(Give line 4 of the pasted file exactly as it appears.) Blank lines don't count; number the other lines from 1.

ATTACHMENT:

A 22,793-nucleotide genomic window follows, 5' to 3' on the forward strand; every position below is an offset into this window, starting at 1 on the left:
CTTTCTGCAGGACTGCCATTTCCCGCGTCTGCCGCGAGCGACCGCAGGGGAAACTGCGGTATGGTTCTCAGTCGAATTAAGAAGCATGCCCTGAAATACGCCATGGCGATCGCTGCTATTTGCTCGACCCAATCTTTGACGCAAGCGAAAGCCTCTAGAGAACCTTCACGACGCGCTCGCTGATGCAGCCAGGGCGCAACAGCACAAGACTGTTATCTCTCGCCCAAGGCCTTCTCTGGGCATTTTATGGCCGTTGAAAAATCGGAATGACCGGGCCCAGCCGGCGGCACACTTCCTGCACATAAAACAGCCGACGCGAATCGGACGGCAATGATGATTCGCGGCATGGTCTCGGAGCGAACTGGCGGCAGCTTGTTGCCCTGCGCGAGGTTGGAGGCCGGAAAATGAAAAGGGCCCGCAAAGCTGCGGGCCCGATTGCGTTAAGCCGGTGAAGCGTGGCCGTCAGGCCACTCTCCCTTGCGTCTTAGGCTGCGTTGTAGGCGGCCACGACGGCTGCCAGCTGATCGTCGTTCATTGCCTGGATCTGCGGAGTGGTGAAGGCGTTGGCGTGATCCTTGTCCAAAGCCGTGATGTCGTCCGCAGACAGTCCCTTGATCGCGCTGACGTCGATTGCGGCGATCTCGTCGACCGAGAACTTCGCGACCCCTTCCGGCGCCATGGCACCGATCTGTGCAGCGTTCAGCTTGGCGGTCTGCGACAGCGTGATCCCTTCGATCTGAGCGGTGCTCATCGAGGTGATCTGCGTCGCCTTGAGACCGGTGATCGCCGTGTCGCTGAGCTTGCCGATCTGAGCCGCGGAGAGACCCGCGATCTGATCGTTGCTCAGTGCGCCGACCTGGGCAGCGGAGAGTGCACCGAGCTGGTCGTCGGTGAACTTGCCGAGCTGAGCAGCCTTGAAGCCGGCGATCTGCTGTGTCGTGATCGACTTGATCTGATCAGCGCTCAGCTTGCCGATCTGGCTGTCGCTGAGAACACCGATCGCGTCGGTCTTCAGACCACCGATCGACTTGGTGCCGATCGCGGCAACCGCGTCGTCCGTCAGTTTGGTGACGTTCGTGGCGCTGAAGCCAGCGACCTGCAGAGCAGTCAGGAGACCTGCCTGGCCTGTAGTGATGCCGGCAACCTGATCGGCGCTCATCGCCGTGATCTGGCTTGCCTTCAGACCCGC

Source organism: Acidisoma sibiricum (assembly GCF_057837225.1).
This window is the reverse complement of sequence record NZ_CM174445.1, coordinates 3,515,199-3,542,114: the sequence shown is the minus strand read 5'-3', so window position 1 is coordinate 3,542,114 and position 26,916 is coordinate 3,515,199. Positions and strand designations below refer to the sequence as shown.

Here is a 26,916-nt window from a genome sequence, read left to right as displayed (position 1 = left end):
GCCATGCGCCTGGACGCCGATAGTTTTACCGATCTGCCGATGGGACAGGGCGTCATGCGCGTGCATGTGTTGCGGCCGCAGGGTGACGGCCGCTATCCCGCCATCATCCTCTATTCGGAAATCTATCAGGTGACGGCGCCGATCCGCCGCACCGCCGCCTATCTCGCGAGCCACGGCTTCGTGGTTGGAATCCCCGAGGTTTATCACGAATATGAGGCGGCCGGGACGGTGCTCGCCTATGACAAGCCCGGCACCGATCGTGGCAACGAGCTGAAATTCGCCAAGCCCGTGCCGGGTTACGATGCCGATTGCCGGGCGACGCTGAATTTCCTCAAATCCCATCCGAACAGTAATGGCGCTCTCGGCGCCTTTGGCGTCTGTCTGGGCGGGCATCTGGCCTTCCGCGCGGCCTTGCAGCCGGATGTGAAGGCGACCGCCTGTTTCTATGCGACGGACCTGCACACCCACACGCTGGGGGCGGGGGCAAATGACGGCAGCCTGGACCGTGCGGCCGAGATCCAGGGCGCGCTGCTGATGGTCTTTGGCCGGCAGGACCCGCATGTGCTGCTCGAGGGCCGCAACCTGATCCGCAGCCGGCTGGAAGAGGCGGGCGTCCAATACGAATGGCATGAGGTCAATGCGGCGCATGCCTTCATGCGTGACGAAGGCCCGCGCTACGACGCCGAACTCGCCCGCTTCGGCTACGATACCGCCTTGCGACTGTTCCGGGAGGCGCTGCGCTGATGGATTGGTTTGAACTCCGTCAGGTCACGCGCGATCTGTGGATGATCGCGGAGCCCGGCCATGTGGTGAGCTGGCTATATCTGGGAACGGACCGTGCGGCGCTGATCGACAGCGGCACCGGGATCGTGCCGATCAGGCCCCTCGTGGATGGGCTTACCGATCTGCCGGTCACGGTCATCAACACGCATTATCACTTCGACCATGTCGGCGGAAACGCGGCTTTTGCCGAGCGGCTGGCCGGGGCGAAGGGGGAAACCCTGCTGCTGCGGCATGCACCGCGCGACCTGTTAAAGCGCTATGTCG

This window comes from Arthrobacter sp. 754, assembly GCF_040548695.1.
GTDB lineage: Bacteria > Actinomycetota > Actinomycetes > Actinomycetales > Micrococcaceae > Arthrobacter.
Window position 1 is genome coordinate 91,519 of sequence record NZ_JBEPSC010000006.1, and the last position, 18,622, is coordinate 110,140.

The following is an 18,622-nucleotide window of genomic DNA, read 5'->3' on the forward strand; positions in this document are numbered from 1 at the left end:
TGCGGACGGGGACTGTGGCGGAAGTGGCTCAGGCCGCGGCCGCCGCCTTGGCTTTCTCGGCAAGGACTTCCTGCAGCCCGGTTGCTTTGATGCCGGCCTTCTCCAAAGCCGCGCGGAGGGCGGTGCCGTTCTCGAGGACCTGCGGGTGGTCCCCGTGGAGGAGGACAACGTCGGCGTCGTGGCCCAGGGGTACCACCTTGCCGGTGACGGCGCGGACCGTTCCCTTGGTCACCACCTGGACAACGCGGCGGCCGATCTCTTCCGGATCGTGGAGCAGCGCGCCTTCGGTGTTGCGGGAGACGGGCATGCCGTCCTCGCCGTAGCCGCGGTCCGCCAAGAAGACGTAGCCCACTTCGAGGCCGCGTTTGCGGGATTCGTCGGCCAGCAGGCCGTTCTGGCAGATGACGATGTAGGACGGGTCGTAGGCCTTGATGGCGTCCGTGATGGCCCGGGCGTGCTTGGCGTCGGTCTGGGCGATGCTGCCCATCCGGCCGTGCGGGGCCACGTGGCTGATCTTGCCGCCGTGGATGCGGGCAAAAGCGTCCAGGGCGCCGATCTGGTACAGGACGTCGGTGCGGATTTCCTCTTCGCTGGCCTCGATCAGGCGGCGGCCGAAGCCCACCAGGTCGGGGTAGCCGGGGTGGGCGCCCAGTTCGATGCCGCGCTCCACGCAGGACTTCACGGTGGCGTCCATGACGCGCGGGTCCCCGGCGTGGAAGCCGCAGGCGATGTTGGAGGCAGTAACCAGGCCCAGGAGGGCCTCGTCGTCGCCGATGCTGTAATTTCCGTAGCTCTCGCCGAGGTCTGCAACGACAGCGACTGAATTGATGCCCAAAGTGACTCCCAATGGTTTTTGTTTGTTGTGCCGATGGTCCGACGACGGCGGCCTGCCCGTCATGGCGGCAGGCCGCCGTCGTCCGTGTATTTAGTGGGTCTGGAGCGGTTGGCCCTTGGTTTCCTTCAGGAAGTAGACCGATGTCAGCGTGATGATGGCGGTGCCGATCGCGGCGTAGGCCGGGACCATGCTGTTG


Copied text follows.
This window is the reverse complement of sequence record NZ_CM174445.1, coordinates 3,515,199-3,542,114: the sequence shown is the minus strand read 5'-3', so window position 1 is coordinate 3,542,114 and position 26,916 is coordinate 3,515,199. Positions and strand designations below refer to the sequence as shown.